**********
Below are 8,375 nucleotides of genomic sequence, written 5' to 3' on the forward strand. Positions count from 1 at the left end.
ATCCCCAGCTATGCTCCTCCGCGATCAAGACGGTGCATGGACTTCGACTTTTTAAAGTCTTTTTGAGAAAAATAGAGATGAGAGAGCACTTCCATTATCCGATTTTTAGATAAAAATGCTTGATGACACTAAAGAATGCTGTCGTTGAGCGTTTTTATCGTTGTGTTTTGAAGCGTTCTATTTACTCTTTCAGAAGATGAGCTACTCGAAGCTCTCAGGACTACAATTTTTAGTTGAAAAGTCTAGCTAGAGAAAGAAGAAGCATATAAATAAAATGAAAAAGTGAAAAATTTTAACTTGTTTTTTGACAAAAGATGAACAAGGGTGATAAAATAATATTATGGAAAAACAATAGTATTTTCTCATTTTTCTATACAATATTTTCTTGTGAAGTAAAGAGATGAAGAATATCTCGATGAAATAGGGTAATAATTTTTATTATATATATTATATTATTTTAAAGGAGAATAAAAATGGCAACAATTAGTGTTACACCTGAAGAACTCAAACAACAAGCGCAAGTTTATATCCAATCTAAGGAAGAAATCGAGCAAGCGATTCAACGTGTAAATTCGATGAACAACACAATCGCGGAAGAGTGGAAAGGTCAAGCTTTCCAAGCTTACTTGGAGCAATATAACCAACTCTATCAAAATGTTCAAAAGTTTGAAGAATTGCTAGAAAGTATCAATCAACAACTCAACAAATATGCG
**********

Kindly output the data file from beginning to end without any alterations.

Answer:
Below are 8,375 nucleotides of genomic sequence, written 5' to 3' on the forward strand. Positions count from 1 at the left end.
ATCCCCAGCTATGCTCCTCCGCGATCAAGACGGTGCATGGACTTCGACTTTTTAAAGTCTTTTTGAGAAAAATAGAGATGAGAGAGCACTTCCATTATCCGATTTTTAGATAAAAATGCTTGATGACACTAAAGAATGCTGTCGTTGAGCGTTTTTATCGTTGTGTTTTGAAGCGTTCTATTTACTCTTTCAGAAGATGAGCTACTCGAAGCTCTCAGGACTACAATTTTTAGTTGAAAAGTCTAGCTAGAGAAAGAAGAAGCATATAAATAAAATGAAAAAGTGAAAAATTTTAACTTGTTTTTTGACAAAAGATGAACAAGGGTGATAAAATAATATTATGGAAAAACAATAGTATTTTCTCATTTTTCTATACAATATTTTCTTGTGAAGTAAAGAGATGAAGAATATCTCGATGAAATAGGGTAATAATTTTTATTATATATATTATATTATTTTAAAGGAGAATAAAAATGGCAACAATTAGTGTTACACCTGAAGAACTCAAACAACAAGCGCAAGTTTATATCCAATCTAAGGAAGAAATCGAGCAAGCGATTCAACGTGTAAATTCGATGAACAACACAATCGCGGAAGAGTGGAAAGGTCAAGCTTTCCAAGCTTACTTGGAGCAATATAACCAACTCTATCAAAATGTTCAAAAGTTTGAAGAATTGCTAGAAAGTATCAATCAACAACTCAACAAATATGCG